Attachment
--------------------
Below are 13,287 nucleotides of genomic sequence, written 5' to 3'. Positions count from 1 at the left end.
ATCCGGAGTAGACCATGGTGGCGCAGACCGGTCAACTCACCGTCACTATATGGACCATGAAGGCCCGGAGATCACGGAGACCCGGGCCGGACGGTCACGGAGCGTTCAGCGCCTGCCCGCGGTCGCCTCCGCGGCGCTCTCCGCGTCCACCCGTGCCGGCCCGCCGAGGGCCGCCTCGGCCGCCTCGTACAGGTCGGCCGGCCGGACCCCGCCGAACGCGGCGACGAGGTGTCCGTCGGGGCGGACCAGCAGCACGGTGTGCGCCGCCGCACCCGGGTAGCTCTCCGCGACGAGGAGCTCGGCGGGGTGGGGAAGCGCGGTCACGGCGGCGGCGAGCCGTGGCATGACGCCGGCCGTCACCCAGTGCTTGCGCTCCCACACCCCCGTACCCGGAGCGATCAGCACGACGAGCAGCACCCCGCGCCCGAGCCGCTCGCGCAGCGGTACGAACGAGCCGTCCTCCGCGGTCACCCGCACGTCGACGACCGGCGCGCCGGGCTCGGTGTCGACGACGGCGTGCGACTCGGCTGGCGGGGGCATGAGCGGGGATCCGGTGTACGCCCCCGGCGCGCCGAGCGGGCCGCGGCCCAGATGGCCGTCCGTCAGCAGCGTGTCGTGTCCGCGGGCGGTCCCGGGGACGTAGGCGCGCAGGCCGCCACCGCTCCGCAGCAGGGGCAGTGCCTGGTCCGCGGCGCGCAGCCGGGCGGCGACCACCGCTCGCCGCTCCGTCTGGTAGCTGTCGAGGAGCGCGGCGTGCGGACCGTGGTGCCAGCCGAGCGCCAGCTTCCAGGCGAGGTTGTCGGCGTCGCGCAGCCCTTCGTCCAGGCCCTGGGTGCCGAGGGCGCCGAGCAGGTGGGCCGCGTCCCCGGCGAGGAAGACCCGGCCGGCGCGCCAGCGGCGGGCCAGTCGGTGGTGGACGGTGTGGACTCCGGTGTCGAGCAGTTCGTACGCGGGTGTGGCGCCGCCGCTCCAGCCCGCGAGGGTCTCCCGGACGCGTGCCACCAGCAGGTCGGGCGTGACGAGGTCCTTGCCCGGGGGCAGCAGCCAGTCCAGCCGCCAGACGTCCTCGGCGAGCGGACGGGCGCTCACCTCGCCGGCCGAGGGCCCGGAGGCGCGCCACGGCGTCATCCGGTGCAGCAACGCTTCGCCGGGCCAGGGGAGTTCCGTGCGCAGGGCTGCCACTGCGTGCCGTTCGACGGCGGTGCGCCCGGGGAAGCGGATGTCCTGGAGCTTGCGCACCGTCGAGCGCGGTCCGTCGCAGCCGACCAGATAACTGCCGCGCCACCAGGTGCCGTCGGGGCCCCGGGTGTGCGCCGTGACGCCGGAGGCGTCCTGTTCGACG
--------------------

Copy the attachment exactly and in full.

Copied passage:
Below are 13,287 nucleotides of genomic sequence, written 5' to 3'. Positions count from 1 at the left end.
ATCCGGAGTAGACCATGGTGGCGCAGACCGGTCAACTCACCGTCACTATATGGACCATGAAGGCCCGGAGATCACGGAGACCCGGGCCGGACGGTCACGGAGCGTTCAGCGCCTGCCCGCGGTCGCCTCCGCGGCGCTCTCCGCGTCCACCCGTGCCGGCCCGCCGAGGGCCGCCTCGGCCGCCTCGTACAGGTCGGCCGGCCGGACCCCGCCGAACGCGGCGACGAGGTGTCCGTCGGGGCGGACCAGCAGCACGGTGTGCGCCGCCGCACCCGGGTAGCTCTCCGCGACGAGGAGCTCGGCGGGGTGGGGAAGCGCGGTCACGGCGGCGGCGAGCCGTGGCATGACGCCGGCCGTCACCCAGTGCTTGCGCTCCCACACCCCCGTACCCGGAGCGATCAGCACGACGAGCAGCACCCCGCGCCCGAGCCGCTCGCGCAGCGGTACGAACGAGCCGTCCTCCGCGGTCACCCGCACGTCGACGACCGGCGCGCCGGGCTCGGTGTCGACGACGGCGTGCGACTCGGCTGGCGGGGGCATGAGCGGGGATCCGGTGTACGCCCCCGGCGCGCCGAGCGGGCCGCGGCCCAGATGGCCGTCCGTCAGCAGCGTGTCGTGTCCGCGGGCGGTCCCGGGGACGTAGGCGCGCAGGCCGCCACCGCTCCGCAGCAGGGGCAGTGCCTGGTCCGCGGCGCGCAGCCGGGCGGCGACCACCGCTCGCCGCTCCGTCTGGTAGCTGTCGAGGAGCGCGGCGTGCGGACCGTGGTGCCAGCCGAGCGCCAGCTTCCAGGCGAGGTTGTCGGCGTCGCGCAGCCCTTCGTCCAGGCCCTGGGTGCCGAGGGCGCCGAGCAGGTGGGCCGCGTCCCCGGCGAGGAAGACCCGGCCGGCGCGCCAGCGGCGGGCCAGTCGGTGGTGGACGGTGTGGACTCCGGTGTCGAGCAGTTCGTACGCGGGTGTGGCGCCGCCGCTCCAGCCCGCGAGGGTCTCCCGGACGCGTGCCACCAGCAGGTCGGGCGTGACGAGGTCCTTGCCCGGGGGCAGCAGCCAGTCCAGCCGCCAGACGTCCTCGGCGAGCGGACGGGCGCTCACCTCGCCGGCCGAGGGCCCGGAGGCGCGCCACGGCGTCATCCGGTGCAGCAACGCTTCGCCGGGCCAGGGGAGTTCCGTGCGCAGGGCTGCCACTGCGTGCCGTTCGACGGCGGTGCGCCCGGGGAAGCGGATGTCCTGGAGCTTGCGCACCGTCGAGCGCGGTCCGTCGCAGCCGACCAGATAACTGCCGCGCCACCAGGTGCCGTCGGGGCCCCGGGTGTGCGCCGTGACGCCGGAGGCGTCCTGTTCGACG